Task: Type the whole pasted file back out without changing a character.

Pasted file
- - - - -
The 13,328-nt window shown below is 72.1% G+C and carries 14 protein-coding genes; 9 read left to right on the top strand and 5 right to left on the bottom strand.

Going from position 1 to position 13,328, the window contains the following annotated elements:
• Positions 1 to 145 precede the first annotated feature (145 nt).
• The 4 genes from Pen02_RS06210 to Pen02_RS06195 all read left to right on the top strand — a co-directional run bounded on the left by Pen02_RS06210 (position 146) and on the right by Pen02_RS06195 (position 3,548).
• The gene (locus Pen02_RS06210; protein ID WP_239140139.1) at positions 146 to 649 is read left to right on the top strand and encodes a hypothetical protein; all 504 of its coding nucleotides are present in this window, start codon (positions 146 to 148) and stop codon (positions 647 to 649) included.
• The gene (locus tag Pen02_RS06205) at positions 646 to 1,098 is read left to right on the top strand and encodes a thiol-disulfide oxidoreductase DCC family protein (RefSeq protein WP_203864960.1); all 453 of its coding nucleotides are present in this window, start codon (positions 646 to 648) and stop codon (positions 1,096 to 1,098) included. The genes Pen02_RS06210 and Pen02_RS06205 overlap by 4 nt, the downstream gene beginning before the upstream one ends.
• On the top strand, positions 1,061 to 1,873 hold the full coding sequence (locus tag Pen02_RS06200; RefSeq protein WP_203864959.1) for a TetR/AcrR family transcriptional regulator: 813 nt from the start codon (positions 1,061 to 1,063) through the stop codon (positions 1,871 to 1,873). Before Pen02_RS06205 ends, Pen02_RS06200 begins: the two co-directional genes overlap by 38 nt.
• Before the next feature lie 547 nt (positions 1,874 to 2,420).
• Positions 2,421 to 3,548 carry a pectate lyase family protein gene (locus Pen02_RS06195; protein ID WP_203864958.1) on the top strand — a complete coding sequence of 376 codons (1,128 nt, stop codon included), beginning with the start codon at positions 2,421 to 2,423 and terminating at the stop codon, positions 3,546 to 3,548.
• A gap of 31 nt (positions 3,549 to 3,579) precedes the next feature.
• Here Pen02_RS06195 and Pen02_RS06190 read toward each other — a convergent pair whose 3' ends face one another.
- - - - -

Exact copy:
The 13,328-nt window shown below is 72.1% G+C and carries 14 protein-coding genes; 9 read left to right on the top strand and 5 right to left on the bottom strand.

Going from position 1 to position 13,328, the window contains the following annotated elements:
• Positions 1 to 145 precede the first annotated feature (145 nt).
• The 4 genes from Pen02_RS06210 to Pen02_RS06195 all read left to right on the top strand — a co-directional run bounded on the left by Pen02_RS06210 (position 146) and on the right by Pen02_RS06195 (position 3,548).
• The gene (locus Pen02_RS06210; protein ID WP_239140139.1) at positions 146 to 649 is read left to right on the top strand and encodes a hypothetical protein; all 504 of its coding nucleotides are present in this window, start codon (positions 146 to 148) and stop codon (positions 647 to 649) included.
• The gene (locus tag Pen02_RS06205) at positions 646 to 1,098 is read left to right on the top strand and encodes a thiol-disulfide oxidoreductase DCC family protein (RefSeq protein WP_203864960.1); all 453 of its coding nucleotides are present in this window, start codon (positions 646 to 648) and stop codon (positions 1,096 to 1,098) included. The genes Pen02_RS06210 and Pen02_RS06205 overlap by 4 nt, the downstream gene beginning before the upstream one ends.
• On the top strand, positions 1,061 to 1,873 hold the full coding sequence (locus tag Pen02_RS06200; RefSeq protein WP_203864959.1) for a TetR/AcrR family transcriptional regulator: 813 nt from the start codon (positions 1,061 to 1,063) through the stop codon (positions 1,871 to 1,873). Before Pen02_RS06205 ends, Pen02_RS06200 begins: the two co-directional genes overlap by 38 nt.
• Before the next feature lie 547 nt (positions 1,874 to 2,420).
• Positions 2,421 to 3,548 carry a pectate lyase family protein gene (locus Pen02_RS06195; protein ID WP_203864958.1) on the top strand — a complete coding sequence of 376 codons (1,128 nt, stop codon included), beginning with the start codon at positions 2,421 to 2,423 and terminating at the stop codon, positions 3,546 to 3,548.
• A gap of 31 nt (positions 3,549 to 3,579) precedes the next feature.
• Here Pen02_RS06195 and Pen02_RS06190 read toward each other — a convergent pair whose 3' ends face one another.